Apple and Android software is glitchier than ever…but that’s how the business model works

Having recently updated an iPhone 5 and MacBook with Apple’s latest IOS (8.1.2) and OSX (Yosemite) software I am experiencing a number of bugs. Buttons don’t work, screens freeze, thumbnails do not update… the list goes on. This was also a similar experience when updating the iPhone 4 with IOS 7 and OSX Mavericks on MacBook. It points to a documented cycle where Apple or Google (with Android) releases new software (often around the time of a new hardware release), the new software becomes buggy, bugs are fixed, stability is restored temporarily then another update brings a new set of bugs. If you have experienced this and are not annoyed by it as a user you should at least be concerned by it. For companies that are so focused on user experience as Apple and Google, this suggests an area of improvement… except that it is also integral to their business model in selling hardware.

The factors driving this cycle appear to be widening the software/hardware gap:

Platform integration:

Apple and Google are selling, and customers expect, an experience that that works across all hardware products (mobile, tablet and PC…possibly other hardware in the future). This includes continuity of experience where starting a message on one device can be finalized and sent on another. It is not just the complexity of this new software but the fact that all devices require updates to maintain compatibility – basically a large amount of software needs to be updated.

Complexity of features and openness:

There are increasingly a large number of features for users and developers. This is what Apple and Google markets to customers – ‘feature innovation’. But with so many new features the likelihood that everything works perfectly is decreasing. Apple in particular is also starting to support more and more third party applications and hardware which adds to the complexity and decreases the chance that everything works perfectly.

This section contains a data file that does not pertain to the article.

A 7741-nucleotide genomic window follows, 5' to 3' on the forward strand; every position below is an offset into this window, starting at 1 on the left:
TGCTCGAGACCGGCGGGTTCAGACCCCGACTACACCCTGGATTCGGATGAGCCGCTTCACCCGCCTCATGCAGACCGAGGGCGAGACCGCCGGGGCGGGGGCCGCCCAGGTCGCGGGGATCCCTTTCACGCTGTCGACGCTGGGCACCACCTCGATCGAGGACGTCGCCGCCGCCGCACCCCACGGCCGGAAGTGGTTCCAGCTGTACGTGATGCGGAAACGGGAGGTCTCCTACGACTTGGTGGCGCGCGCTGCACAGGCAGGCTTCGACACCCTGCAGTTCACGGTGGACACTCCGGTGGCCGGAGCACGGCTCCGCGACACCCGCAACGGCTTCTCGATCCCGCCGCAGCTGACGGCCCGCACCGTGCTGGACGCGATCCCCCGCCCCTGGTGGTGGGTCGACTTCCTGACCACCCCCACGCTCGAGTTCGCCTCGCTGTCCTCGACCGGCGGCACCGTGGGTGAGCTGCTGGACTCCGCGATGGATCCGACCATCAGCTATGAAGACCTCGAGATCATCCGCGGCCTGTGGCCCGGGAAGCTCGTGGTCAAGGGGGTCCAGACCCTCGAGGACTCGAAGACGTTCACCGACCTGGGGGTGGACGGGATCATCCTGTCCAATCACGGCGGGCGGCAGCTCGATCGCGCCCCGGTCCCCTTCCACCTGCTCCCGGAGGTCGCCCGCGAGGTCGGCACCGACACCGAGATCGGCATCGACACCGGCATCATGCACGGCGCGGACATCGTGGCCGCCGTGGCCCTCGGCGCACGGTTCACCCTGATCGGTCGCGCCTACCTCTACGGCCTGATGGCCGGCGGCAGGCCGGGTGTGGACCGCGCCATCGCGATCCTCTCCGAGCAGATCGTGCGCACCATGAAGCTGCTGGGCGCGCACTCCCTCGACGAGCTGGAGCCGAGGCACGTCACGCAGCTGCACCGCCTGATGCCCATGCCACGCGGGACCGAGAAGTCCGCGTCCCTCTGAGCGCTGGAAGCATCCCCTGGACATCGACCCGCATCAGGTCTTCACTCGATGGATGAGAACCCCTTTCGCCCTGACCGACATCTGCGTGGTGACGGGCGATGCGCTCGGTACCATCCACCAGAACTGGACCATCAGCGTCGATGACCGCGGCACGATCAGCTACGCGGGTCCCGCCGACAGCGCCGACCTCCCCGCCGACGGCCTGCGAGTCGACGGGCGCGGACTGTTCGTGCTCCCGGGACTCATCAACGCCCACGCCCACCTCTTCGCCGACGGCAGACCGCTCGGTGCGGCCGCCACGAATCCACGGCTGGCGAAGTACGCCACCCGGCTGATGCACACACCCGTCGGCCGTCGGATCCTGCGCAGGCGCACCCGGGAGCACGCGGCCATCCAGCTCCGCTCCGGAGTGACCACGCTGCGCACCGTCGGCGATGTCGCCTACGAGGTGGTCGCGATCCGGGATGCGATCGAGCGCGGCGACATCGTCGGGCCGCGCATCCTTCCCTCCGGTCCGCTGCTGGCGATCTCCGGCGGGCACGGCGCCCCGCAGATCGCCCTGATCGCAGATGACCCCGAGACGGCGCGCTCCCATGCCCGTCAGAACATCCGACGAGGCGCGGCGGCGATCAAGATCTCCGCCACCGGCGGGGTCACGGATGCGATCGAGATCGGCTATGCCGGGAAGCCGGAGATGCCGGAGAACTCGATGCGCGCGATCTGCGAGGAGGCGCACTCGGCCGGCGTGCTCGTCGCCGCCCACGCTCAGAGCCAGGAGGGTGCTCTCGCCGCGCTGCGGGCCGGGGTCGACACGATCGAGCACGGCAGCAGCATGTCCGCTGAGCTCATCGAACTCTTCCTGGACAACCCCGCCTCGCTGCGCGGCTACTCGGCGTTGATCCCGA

Competition:

Competition between Apple IOS and Android has increased. So fierce is this competition that the need to differentiate has created a ‘software race’ of sorts as the two giants try to outdo each other in features and functionality.

The hardware cycle:

New Apple and Android based phones, tablets and PCs (e.g. Samsung) are released release on roughly a yearly cycle. With each hardware update and new software update is provided. The software release often matches the new hardware but becomes incompatible (to a certain extent) for the old hardware.

It is this last factor that is very tightly related to the business model. In 2015 it is predicted that 1 billion mobile phones and about half as many tablets and PCs will be sold in global markets. A portion of these will be from wear and tear and some because of new exciting features. The majority, I believe, will be related to the gap between hardware an software performance.

Apple and Google ask customers to update to the newer version of software (through software alert) on their older device, rather than suggesting the optimized version for their particular device, which perpetuates this gap causing customers to seek an upgrade to the latest hardware. This is their business model and a version of ‘planned obsolescence’ and I believe Apple and Google sell significantly more devices as a result.

So what is the appropriate gap between hardware and software performance? Is it unreasonable to expect an iPhone 5 to work perfectly with iOS 8? The answer for a consumer is probably no particularly as the iPhone 5 is less than 2 years old (the length of a standard phone contract). It is possible that Apple and Google’s software strategy will in the future consider performance impacts on hardware and provide hardware specific updates thus decreasing the performance gap and improving experience for all customers…But don’t hold your breath as this will only come with major business model change or a decrease in hardware sales.

 

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